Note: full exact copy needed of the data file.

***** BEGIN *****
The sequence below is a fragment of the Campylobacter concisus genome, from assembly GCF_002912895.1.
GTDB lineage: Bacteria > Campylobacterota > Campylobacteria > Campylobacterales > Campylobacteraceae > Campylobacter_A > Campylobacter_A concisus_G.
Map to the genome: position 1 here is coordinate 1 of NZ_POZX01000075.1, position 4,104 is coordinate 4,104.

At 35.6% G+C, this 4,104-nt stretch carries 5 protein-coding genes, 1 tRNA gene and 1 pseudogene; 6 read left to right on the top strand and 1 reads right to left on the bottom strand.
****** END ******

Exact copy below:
The sequence below is a fragment of the Campylobacter concisus genome, from assembly GCF_002912895.1.
GTDB lineage: Bacteria > Campylobacterota > Campylobacteria > Campylobacterales > Campylobacteraceae > Campylobacter_A > Campylobacter_A concisus_G.
Map to the genome: position 1 here is coordinate 1 of NZ_POZX01000075.1, position 4,104 is coordinate 4,104.

At 35.6% G+C, this 4,104-nt stretch carries 5 protein-coding genes, 1 tRNA gene and 1 pseudogene; 6 read left to right on the top strand and 1 reads right to left on the bottom strand.